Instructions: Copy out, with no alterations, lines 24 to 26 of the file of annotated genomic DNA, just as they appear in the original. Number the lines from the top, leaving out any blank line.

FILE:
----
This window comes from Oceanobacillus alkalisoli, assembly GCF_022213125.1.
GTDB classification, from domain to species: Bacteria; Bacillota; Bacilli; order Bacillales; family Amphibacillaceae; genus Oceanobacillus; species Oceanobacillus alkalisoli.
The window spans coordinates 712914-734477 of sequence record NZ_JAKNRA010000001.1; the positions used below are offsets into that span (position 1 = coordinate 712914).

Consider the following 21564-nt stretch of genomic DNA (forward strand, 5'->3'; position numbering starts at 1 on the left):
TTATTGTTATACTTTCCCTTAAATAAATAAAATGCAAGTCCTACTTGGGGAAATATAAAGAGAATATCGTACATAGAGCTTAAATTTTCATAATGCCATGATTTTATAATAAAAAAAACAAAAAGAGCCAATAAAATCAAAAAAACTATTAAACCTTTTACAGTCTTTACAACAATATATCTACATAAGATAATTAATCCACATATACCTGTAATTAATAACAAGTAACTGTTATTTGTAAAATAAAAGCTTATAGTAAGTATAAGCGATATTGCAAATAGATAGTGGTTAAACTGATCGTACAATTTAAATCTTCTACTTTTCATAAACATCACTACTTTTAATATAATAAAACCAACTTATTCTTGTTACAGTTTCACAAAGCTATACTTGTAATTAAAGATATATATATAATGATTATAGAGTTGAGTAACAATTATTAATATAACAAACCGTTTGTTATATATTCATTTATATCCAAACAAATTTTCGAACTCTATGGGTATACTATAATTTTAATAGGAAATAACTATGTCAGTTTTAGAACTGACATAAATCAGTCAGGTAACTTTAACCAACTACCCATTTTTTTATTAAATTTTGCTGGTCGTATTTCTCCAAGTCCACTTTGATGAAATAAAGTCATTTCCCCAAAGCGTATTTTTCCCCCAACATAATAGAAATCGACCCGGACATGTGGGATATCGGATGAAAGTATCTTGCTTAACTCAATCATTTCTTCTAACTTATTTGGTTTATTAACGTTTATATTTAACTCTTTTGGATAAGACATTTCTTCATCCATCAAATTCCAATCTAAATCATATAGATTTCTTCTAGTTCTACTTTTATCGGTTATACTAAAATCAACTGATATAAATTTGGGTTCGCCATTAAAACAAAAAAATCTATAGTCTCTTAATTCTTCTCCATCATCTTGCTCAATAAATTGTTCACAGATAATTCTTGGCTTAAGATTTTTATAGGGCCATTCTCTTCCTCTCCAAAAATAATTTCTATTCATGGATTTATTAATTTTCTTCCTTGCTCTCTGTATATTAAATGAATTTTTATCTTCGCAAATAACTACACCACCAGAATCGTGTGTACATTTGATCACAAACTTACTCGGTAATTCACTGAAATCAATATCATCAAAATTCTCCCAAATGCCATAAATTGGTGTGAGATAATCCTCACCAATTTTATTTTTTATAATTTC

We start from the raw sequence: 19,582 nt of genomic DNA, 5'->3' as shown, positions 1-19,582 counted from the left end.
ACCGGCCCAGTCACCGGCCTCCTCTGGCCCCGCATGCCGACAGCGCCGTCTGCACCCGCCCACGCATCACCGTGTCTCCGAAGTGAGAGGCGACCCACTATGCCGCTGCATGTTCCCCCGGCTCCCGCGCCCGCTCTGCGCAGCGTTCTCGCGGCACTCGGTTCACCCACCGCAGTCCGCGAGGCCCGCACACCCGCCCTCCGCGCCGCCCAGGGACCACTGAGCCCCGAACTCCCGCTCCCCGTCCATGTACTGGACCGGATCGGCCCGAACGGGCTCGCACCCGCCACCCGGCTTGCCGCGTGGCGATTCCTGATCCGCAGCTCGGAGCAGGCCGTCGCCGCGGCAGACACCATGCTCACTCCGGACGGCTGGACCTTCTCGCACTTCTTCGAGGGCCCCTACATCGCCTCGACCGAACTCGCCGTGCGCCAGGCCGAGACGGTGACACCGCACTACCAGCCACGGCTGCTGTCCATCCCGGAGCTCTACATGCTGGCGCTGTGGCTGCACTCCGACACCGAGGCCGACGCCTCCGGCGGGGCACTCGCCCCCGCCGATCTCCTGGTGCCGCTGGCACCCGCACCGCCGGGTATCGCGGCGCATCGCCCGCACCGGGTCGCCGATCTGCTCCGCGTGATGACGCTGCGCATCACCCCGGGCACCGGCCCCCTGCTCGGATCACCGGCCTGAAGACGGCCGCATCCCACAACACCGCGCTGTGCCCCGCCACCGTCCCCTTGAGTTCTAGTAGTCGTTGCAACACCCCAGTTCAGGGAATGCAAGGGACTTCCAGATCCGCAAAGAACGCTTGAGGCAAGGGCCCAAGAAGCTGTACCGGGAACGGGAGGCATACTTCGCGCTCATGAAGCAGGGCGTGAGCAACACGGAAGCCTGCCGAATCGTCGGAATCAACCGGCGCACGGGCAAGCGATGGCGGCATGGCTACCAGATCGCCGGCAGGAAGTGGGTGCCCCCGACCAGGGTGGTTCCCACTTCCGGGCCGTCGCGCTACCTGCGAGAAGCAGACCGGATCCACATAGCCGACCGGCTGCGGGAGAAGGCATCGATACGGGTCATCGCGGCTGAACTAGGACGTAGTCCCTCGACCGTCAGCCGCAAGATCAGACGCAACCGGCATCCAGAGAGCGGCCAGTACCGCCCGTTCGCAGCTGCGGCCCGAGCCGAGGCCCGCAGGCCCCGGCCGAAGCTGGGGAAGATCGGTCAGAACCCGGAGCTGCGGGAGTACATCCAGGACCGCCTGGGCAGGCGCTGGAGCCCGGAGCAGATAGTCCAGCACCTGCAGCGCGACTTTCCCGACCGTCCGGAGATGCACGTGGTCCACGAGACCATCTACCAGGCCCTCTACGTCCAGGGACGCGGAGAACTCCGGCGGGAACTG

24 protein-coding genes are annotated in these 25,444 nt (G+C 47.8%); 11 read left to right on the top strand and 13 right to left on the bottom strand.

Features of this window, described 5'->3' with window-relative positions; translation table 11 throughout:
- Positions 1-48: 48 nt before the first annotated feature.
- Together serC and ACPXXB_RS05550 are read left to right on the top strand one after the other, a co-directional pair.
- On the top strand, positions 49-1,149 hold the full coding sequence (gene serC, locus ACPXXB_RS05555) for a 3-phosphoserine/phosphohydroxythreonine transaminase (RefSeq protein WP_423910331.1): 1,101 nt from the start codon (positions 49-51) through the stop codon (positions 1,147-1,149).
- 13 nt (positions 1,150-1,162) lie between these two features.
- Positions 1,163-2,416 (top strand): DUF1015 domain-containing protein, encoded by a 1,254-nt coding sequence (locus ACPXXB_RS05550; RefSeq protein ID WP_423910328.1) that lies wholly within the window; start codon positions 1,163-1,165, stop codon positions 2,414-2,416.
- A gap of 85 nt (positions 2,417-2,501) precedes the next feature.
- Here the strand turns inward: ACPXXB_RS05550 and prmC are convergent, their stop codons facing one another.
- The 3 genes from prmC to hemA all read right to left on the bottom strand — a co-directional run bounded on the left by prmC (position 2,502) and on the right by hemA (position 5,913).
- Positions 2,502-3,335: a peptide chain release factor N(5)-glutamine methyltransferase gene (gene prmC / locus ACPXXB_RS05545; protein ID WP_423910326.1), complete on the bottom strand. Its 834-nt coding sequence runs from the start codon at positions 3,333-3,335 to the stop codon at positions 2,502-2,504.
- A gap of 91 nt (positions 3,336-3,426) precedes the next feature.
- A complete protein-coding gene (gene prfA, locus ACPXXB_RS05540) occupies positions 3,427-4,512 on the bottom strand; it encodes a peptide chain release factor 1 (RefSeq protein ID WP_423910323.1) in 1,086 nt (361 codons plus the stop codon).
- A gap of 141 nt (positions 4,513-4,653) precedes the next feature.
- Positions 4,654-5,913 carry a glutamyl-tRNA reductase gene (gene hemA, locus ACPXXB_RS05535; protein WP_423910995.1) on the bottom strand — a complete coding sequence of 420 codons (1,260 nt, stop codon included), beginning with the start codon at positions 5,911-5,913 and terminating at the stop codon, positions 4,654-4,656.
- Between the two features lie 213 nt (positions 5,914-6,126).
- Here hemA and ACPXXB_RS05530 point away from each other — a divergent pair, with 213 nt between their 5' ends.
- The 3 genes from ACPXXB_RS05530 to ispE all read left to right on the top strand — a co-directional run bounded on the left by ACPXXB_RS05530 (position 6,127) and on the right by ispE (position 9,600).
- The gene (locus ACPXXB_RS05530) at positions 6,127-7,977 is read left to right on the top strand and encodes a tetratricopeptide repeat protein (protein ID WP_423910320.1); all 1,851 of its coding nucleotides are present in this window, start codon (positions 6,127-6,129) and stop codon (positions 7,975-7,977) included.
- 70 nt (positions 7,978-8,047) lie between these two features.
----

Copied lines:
- Here hemA and ACPXXB_RS05530 point away from each other — a divergent pair, with 213 nt between their 5' ends.
- The 3 genes from ACPXXB_RS05530 to ispE all read left to right on the top strand — a co-directional run bounded on the left by ACPXXB_RS05530 (position 6,127) and on the right by ispE (position 9,600).
- The gene (locus ACPXXB_RS05530) at positions 6,127-7,977 is read left to right on the top strand and encodes a tetratricopeptide repeat protein (protein ID WP_423910320.1); all 1,851 of its coding nucleotides are present in this window, start codon (positions 6,127-6,129) and stop codon (positions 7,975-7,977) included.